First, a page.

Collaborating with COMPAS brings unique, award-winning experiences right into your classroom.

COMPAS works with schools’ realities to teach creativity in ways that meet classroom objectives while helping develop whole, problem-solving, creative minds. Everyone in the room creates no matter what their abilities, giving every student the opportunity to benefit from our artists' attention and expertise.

Ready to see what a COMPAS Teaching Artist could accomplish in your classroom? Reach out here.

Our professional Teaching Artists make the arts live and breathe in classrooms across Minnesota. They represent a wide variety of art forms and cultural backgrounds. Grounded in their art and well at ease with diverse student populations, COMPAS roster artists are fresh role models who inspire and delight.  Start your search on our Teaching Artist Roster.

From creative writing to zoology, teaching through the arts enriches curriculum and engages learners. Here are just a few areas where COMPAS can boost student learning. How can we partner with you and inspire your students?


We love working with art and music teachers to expand the scope of art forms available to students. Our programs meet Minnesota arts standards in dance, media arts, music, theater and visual arts, and go way beyond the ordinary. Students learn professional techniques, work side-by-side with a practicing artist and create original art.

Literacy and Language Arts:

We work with each school to understand its artistic, social and language arts goals and helped them select a COMPAS poet, non-fiction writer, storyteller, memoirist, playwright or other writer who will inspire and motivate students as they meet those goals. Selected student pieces from our literary and communications programs are published each year in the COMPAS Anthology of Student Writing. Click here to explore a sample of literary programs that will engage your entire classroom - even those reluctant writers.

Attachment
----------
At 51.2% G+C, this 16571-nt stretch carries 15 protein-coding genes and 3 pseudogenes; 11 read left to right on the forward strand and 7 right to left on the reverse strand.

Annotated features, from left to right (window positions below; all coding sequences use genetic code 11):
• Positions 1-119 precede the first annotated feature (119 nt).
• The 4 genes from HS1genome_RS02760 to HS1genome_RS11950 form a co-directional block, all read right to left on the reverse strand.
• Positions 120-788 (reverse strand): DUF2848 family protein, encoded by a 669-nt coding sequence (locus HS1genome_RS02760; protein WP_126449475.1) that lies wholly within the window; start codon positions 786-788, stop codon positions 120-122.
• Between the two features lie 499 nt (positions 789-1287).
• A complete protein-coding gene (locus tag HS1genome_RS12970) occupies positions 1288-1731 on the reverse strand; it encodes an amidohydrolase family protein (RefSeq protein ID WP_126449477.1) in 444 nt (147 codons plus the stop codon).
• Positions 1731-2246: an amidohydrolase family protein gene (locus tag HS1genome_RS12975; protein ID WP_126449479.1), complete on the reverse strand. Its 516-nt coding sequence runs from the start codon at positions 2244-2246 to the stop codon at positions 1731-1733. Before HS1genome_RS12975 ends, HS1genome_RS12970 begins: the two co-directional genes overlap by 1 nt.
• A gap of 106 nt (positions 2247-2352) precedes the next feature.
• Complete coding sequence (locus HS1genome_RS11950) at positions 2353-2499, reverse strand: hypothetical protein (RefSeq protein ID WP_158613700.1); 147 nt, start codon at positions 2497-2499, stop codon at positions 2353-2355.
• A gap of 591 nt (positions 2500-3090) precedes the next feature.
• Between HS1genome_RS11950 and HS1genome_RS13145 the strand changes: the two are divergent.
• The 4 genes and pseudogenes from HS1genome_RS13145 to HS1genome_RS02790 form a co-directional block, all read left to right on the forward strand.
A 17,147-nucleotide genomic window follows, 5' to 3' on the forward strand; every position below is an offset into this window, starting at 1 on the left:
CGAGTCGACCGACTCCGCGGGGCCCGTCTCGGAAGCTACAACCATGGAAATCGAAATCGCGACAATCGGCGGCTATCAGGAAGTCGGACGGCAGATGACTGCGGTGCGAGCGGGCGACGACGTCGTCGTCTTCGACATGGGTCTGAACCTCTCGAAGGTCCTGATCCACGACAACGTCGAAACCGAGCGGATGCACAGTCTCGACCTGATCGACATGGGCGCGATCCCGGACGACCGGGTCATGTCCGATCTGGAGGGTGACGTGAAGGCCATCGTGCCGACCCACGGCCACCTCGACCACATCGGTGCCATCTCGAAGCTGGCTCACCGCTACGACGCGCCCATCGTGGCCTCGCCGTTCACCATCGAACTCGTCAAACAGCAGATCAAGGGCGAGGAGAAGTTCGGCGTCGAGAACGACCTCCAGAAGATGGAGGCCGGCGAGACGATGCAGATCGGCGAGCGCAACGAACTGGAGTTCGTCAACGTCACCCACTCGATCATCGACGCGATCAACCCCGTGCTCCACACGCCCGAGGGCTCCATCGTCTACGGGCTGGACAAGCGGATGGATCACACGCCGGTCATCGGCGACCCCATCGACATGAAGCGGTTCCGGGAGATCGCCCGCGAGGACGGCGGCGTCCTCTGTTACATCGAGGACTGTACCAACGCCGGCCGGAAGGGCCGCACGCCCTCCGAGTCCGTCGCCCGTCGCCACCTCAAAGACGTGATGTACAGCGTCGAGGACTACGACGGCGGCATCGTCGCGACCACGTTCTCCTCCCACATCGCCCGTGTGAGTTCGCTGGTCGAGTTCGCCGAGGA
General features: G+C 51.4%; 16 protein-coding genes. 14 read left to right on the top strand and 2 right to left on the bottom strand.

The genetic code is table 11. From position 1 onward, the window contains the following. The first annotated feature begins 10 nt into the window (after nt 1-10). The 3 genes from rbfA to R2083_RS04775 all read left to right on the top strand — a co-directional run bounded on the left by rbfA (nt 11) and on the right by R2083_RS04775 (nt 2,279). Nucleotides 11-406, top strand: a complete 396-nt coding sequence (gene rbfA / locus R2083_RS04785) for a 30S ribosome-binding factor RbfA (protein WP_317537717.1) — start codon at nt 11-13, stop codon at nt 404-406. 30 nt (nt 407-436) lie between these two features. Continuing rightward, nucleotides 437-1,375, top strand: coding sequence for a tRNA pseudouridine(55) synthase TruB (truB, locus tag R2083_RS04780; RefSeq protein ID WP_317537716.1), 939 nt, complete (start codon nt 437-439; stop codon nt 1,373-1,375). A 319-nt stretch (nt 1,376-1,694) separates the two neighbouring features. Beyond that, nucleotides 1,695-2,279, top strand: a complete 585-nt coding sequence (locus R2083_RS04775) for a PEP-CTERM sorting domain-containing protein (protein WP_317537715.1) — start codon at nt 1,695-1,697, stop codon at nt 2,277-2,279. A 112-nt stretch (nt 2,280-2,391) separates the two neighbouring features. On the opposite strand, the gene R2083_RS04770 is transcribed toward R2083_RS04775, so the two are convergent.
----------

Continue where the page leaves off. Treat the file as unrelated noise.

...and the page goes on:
Global Cultures:

Immerse students in the vibrancy of cultures from around the world. COMPAS artists bring their cultures to life through African drumming; Music from Ecuador; Dances of Northern India; Aztec dancing; SAORI weaving; Hawaiian music; Music of Algeria, Egypt, Morocco and Tunisia; Swedish mythology; Bharatanatyam dance; Henna painting from India; and Gamelan music of Java, amongst many other things. Many of our artists are bilingual and can teach in Spanish, French, Hmong, Japanese. Click on Global Cultures in our Artists gallery to see a full list of artists.


COMPAS STEM+Arts programming

COMPAS delivers alternative methods of learning STEM (Science, Technology, Engineering and Math) in ways that motivate students who may struggle in more traditional settings. COMPAS encourages the doing, creating and hands-on parts of art & science. We’ve got some great thought starters on what we’ve done in the past. Click here to explore how we can create a program to help teach STEM through art.


Students (especially middle and high school students) discover the power of their ideas and voice as they analyze language, stereotypes, social programming, etc. They'll stretch to use new vocabulary and manipulate language to tell their story concisely and rhythmically in our popular spoken word and hip hop programs. Not sure what spoken word looks like? Here's a 2-minute video of one student performing her piece. 


Research Shows:

More of the brain is at work when the arts are part of the learning process, strengthening attentiveness, reaction time and comprehension. There is also plenty of research to suggest that arts education methods improve long-term retention. In other words, what the students learn through arts integration will stay in their memories for longer than that year’s standardized test.
— Professor of Education, Matthew Lynch, of Virginia Union University

COMPAS offers residencies, performances, workshops, and professional development sessions. Learn more about our arts education program options.

Want to see what a residency can look like? Check out this short video created by COMPAS videographer John Aker during a week at Norman County East Elementary.

The future belongs to young people with an education and the imagination to create.
— President Barack Obama